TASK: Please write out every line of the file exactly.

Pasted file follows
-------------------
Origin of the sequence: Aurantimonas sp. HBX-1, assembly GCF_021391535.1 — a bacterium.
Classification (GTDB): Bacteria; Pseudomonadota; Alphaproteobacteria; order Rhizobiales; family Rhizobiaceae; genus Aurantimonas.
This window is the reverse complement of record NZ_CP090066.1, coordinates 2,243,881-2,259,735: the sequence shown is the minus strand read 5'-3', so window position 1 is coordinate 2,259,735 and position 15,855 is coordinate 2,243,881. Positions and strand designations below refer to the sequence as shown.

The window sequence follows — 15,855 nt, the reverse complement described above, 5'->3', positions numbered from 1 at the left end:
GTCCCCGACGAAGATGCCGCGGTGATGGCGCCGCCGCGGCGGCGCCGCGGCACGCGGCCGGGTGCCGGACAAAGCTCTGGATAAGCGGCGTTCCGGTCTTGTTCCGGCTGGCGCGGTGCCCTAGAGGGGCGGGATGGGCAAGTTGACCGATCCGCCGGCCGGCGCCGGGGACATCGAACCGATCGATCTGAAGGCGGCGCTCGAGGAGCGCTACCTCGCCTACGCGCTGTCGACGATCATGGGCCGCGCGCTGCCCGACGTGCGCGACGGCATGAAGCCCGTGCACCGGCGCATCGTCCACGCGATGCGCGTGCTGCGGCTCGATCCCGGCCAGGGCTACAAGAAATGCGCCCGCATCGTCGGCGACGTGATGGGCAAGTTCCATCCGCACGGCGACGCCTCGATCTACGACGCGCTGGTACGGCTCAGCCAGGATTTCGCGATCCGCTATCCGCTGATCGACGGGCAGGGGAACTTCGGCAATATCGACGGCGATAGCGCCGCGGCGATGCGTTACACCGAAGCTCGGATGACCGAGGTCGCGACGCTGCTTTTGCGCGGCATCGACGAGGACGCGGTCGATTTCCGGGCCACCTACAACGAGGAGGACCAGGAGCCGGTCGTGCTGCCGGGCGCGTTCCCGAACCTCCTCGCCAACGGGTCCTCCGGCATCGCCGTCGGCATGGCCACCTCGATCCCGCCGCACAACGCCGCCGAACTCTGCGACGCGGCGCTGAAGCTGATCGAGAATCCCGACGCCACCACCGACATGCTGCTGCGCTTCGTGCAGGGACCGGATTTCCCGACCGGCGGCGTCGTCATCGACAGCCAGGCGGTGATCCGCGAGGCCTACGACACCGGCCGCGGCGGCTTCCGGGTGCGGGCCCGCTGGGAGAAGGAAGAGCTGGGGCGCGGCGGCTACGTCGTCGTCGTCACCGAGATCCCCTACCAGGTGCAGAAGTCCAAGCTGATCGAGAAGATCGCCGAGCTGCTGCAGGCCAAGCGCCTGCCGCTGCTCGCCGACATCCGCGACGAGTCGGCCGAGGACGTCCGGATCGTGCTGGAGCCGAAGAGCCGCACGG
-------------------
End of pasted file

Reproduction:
Origin of the sequence: Aurantimonas sp. HBX-1, assembly GCF_021391535.1 — a bacterium.
Classification (GTDB): Bacteria; Pseudomonadota; Alphaproteobacteria; order Rhizobiales; family Rhizobiaceae; genus Aurantimonas.
This window is the reverse complement of record NZ_CP090066.1, coordinates 2,243,881-2,259,735: the sequence shown is the minus strand read 5'-3', so window position 1 is coordinate 2,259,735 and position 15,855 is coordinate 2,243,881. Positions and strand designations below refer to the sequence as shown.

The window sequence follows — 15,855 nt, the reverse complement described above, 5'->3', positions numbered from 1 at the left end:
GTCCCCGACGAAGATGCCGCGGTGATGGCGCCGCCGCGGCGGCGCCGCGGCACGCGGCCGGGTGCCGGACAAAGCTCTGGATAAGCGGCGTTCCGGTCTTGTTCCGGCTGGCGCGGTGCCCTAGAGGGGCGGGATGGGCAAGTTGACCGATCCGCCGGCCGGCGCCGGGGACATCGAACCGATCGATCTGAAGGCGGCGCTCGAGGAGCGCTACCTCGCCTACGCGCTGTCGACGATCATGGGCCGCGCGCTGCCCGACGTGCGCGACGGCATGAAGCCCGTGCACCGGCGCATCGTCCACGCGATGCGCGTGCTGCGGCTCGATCCCGGCCAGGGCTACAAGAAATGCGCCCGCATCGTCGGCGACGTGATGGGCAAGTTCCATCCGCACGGCGACGCCTCGATCTACGACGCGCTGGTACGGCTCAGCCAGGATTTCGCGATCCGCTATCCGCTGATCGACGGGCAGGGGAACTTCGGCAATATCGACGGCGATAGCGCCGCGGCGATGCGTTACACCGAAGCTCGGATGACCGAGGTCGCGACGCTGCTTTTGCGCGGCATCGACGAGGACGCGGTCGATTTCCGGGCCACCTACAACGAGGAGGACCAGGAGCCGGTCGTGCTGCCGGGCGCGTTCCCGAACCTCCTCGCCAACGGGTCCTCCGGCATCGCCGTCGGCATGGCCACCTCGATCCCGCCGCACAACGCCGCCGAACTCTGCGACGCGGCGCTGAAGCTGATCGAGAATCCCGACGCCACCACCGACATGCTGCTGCGCTTCGTGCAGGGACCGGATTTCCCGACCGGCGGCGTCGTCATCGACAGCCAGGCGGTGATCCGCGAGGCCTACGACACCGGCCGCGGCGGCTTCCGGGTGCGGGCCCGCTGGGAGAAGGAAGAGCTGGGGCGCGGCGGCTACGTCGTCGTCGTCACCGAGATCCCCTACCAGGTGCAGAAGTCCAAGCTGATCGAGAAGATCGCCGAGCTGCTGCAGGCCAAGCGCCTGCCGCTGCTCGCCGACATCCGCGACGAGTCGGCCGAGGACGTCCGGATCGTGCTGGAGCCGAAGAGCCGCACGG